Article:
DevShed has a new tutorial posted today looking to help you counteract the bad practice of wrapping procedural code in "class" constructs and provide some useful suggestions of how to avoid it.
Static helpers seem to be a great idea at first glance, as they're reusable components that don't require any kind of expensive instantiation for doing common tasks [...]. But the sad and unavoidable truth is in many cases they're simply wrappers for procedural code, which has been elegantly hidden behind a "class" construct. So what's wrong with this? Well, even in the most harmless situations, when you use a static helper that produces a deterministic output, you're actually throwing away the advantages that OOP provides.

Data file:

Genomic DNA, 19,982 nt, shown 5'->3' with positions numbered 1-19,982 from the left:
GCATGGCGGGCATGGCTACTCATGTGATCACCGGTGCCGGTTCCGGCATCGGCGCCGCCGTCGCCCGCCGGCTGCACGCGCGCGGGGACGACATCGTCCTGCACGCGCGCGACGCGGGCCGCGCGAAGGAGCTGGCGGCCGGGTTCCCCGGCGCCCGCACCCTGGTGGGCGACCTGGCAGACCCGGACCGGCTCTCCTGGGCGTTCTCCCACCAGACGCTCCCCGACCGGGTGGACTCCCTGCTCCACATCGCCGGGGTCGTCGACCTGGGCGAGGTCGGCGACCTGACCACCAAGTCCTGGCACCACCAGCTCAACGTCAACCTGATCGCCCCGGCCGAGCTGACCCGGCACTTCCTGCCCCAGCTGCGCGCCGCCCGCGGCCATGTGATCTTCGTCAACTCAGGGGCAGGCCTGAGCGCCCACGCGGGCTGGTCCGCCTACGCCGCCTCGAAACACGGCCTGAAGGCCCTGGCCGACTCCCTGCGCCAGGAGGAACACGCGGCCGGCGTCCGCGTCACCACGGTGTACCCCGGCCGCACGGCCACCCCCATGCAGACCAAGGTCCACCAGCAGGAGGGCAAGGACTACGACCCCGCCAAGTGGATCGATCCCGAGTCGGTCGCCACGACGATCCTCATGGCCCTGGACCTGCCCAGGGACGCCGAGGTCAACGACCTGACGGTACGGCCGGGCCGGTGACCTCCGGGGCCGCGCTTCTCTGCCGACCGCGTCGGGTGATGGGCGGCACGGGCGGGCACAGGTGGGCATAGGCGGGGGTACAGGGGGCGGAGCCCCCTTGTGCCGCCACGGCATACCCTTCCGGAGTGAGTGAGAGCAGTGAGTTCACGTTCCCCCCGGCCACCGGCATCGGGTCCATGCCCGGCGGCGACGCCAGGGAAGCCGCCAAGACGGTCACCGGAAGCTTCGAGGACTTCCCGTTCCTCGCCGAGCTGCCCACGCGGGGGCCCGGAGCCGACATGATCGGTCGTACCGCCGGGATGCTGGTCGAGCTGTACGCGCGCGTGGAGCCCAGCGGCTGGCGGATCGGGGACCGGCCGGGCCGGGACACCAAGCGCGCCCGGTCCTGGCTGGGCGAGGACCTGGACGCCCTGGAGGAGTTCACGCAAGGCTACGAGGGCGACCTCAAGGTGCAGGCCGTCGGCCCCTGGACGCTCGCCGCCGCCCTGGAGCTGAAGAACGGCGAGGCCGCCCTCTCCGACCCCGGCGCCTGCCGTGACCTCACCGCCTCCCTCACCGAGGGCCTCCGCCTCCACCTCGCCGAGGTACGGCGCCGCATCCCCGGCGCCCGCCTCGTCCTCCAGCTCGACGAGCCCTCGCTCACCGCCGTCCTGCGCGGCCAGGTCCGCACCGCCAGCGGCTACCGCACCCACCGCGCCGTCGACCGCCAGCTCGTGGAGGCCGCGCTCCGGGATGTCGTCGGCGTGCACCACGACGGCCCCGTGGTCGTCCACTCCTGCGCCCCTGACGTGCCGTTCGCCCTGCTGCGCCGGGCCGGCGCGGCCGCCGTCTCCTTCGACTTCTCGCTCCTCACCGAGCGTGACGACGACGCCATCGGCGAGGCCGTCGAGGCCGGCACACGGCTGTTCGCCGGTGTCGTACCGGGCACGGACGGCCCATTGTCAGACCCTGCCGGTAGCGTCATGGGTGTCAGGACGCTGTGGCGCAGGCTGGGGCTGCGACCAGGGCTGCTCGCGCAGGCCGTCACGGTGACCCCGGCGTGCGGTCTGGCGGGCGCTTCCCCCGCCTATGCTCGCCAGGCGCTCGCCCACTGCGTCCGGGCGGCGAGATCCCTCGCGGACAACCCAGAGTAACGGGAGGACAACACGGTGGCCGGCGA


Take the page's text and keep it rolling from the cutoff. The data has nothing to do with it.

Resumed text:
To illustrate, they create a basic validation class that can check for things like valid emails, float values, integers and URLs using PHP's filter_var function. They point out that the class is difficult to extend and that it is doing too many things to be correctly considered a "piece" of functionality. To correct the problem, they opt for a different approach - an abstract class acting as an interface to structure custom validators against. This provides set/get methods for things like the error message and value to evaluate. The implementation of the validators on top of this class is coming in the next part of the series.